True partials, in the sense of an advanced bodybuilding tool, are based on the science that all exercises have their specific strength curve: in the course of performing a full-range lift, the targeted muscle often has to work hardest just during a certain portion of the movement, while the load on the target muscle often drops off near the top and/or when approaching the bottom of a lift.

When, for example, performing a biceps curl, we note that the lowest 30 % of the range of motion feels fairly easy, before the curl gets more difficult in mid-range, and eventually gets easier again, once the elbows have passed the 90 degree angle and the bar approaches top position. Staying in the mid-range of the motion where the lift is most difficult, and performing as many reps as possible between approximately 45 and 135 degrees of elbow flexion will serve to keep constant tension on the biceps. Wouldn’t it seem reasonable to assume that exclusively focusing on the hardest portion of the movement may generate better muscle development than performing each rep through full range of motion, granting the biceps a short reprieve in every bottom position ?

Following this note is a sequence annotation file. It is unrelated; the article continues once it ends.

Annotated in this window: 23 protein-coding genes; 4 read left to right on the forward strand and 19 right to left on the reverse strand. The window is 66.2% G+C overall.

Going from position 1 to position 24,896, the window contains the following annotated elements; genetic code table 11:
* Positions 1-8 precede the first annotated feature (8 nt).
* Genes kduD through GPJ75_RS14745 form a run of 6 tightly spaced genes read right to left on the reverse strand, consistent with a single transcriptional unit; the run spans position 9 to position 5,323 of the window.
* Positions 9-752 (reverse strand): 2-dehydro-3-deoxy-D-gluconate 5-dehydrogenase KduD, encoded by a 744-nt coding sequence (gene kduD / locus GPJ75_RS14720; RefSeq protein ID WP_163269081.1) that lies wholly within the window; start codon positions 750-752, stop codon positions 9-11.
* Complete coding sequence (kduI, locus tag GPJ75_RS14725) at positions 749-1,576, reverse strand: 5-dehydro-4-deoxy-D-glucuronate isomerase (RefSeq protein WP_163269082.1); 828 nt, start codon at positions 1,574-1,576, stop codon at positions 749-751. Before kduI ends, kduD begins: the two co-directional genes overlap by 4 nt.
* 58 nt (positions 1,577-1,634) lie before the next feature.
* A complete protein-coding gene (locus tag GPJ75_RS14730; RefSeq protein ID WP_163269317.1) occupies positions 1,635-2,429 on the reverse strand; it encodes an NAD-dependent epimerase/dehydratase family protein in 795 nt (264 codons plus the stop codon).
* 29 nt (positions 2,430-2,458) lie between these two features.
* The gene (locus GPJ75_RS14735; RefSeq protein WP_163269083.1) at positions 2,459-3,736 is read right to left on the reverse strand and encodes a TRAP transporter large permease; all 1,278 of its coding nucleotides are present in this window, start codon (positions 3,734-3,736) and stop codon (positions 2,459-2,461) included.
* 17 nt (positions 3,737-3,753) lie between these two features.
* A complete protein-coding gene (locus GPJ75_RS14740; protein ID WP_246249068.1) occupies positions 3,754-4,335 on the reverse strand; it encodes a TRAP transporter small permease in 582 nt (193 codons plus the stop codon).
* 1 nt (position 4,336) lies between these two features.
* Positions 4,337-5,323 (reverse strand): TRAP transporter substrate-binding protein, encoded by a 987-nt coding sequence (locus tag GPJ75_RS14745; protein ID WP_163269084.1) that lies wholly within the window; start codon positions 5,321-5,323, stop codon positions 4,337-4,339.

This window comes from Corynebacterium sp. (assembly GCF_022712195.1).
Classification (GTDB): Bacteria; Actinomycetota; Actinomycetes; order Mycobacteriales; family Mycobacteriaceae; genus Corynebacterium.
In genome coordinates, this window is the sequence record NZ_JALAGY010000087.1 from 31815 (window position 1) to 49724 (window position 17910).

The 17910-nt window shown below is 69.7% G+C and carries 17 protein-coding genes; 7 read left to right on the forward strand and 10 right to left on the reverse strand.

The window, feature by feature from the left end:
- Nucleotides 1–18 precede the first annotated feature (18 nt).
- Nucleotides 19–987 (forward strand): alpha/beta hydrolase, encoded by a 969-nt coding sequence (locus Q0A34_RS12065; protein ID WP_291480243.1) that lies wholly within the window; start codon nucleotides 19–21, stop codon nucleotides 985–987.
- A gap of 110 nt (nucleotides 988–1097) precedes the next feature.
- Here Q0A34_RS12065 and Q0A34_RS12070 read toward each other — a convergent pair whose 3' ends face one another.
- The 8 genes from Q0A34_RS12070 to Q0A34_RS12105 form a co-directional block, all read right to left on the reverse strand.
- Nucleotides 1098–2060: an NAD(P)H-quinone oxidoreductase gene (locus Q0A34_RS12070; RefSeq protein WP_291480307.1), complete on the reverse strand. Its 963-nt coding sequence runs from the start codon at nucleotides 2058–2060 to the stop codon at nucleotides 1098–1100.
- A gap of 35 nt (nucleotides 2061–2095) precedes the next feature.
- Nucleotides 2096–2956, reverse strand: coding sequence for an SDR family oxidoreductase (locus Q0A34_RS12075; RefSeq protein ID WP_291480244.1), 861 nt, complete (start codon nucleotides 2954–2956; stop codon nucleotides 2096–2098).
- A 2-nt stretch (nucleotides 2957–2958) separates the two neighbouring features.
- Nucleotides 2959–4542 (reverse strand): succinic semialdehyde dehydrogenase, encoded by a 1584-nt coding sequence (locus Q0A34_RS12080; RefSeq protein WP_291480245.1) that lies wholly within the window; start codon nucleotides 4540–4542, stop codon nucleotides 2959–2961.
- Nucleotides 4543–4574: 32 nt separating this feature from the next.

With dumbbell lateral raises, there is no load placed on the deltoids, when the arms are down next to the thighs; slowly raising the dumbbells out to the sides, the tension on the medial deltoids gradually increases and reaches its peak, when the arms arrive parallel to the floor. Executing partials by repeatedly raising the dumbbells up to shoulder level and then lowering them just halfway before raising them up again keeps constant tension on the medial deltoids and generates more “time under tension” and metabolic stress than allowing the dumbbells to come down all the way to the thighs with each rep, which would grant the deltoids a brief rest between reps. Doesn’t it seem to be a good idea to cut out the unproductive range and concentrate on the most productive range of the motion ?